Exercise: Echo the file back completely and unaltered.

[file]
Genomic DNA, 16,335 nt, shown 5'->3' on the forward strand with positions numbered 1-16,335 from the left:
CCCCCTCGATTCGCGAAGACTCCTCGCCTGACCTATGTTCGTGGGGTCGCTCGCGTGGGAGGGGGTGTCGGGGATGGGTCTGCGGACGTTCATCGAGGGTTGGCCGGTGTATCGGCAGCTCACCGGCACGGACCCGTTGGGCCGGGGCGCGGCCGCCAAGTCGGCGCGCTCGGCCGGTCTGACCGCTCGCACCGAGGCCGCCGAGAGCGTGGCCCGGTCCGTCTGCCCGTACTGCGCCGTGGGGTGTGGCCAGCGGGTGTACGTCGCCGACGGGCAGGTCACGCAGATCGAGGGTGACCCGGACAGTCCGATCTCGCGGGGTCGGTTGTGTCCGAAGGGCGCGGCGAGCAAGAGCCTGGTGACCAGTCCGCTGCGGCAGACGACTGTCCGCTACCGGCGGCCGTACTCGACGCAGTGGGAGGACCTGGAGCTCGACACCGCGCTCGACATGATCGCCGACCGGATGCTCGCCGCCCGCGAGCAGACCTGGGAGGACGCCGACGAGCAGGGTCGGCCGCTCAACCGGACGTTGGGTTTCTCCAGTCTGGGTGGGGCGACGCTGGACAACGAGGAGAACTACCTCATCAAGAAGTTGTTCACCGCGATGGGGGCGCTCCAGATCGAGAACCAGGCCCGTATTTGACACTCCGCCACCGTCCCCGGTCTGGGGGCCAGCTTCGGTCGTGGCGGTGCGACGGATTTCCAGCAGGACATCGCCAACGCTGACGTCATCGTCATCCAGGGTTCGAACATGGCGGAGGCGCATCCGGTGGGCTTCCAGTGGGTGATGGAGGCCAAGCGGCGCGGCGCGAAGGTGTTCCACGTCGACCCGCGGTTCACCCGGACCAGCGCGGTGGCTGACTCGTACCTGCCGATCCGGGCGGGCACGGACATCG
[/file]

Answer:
Genomic DNA, 16,335 nt, shown 5'->3' on the forward strand with positions numbered 1-16,335 from the left:
CCCCCTCGATTCGCGAAGACTCCTCGCCTGACCTATGTTCGTGGGGTCGCTCGCGTGGGAGGGGGTGTCGGGGATGGGTCTGCGGACGTTCATCGAGGGTTGGCCGGTGTATCGGCAGCTCACCGGCACGGACCCGTTGGGCCGGGGCGCGGCCGCCAAGTCGGCGCGCTCGGCCGGTCTGACCGCTCGCACCGAGGCCGCCGAGAGCGTGGCCCGGTCCGTCTGCCCGTACTGCGCCGTGGGGTGTGGCCAGCGGGTGTACGTCGCCGACGGGCAGGTCACGCAGATCGAGGGTGACCCGGACAGTCCGATCTCGCGGGGTCGGTTGTGTCCGAAGGGCGCGGCGAGCAAGAGCCTGGTGACCAGTCCGCTGCGGCAGACGACTGTCCGCTACCGGCGGCCGTACTCGACGCAGTGGGAGGACCTGGAGCTCGACACCGCGCTCGACATGATCGCCGACCGGATGCTCGCCGCCCGCGAGCAGACCTGGGAGGACGCCGACGAGCAGGGTCGGCCGCTCAACCGGACGTTGGGTTTCTCCAGTCTGGGTGGGGCGACGCTGGACAACGAGGAGAACTACCTCATCAAGAAGTTGTTCACCGCGATGGGGGCGCTCCAGATCGAGAACCAGGCCCGTATTTGACACTCCGCCACCGTCCCCGGTCTGGGGGCCAGCTTCGGTCGTGGCGGTGCGACGGATTTCCAGCAGGACATCGCCAACGCTGACGTCATCGTCATCCAGGGTTCGAACATGGCGGAGGCGCATCCGGTGGGCTTCCAGTGGGTGATGGAGGCCAAGCGGCGCGGCGCGAAGGTGTTCCACGTCGACCCGCGGTTCACCCGGACCAGCGCGGTGGCTGACTCGTACCTGCCGATCCGGGCGGGCACGGACATCG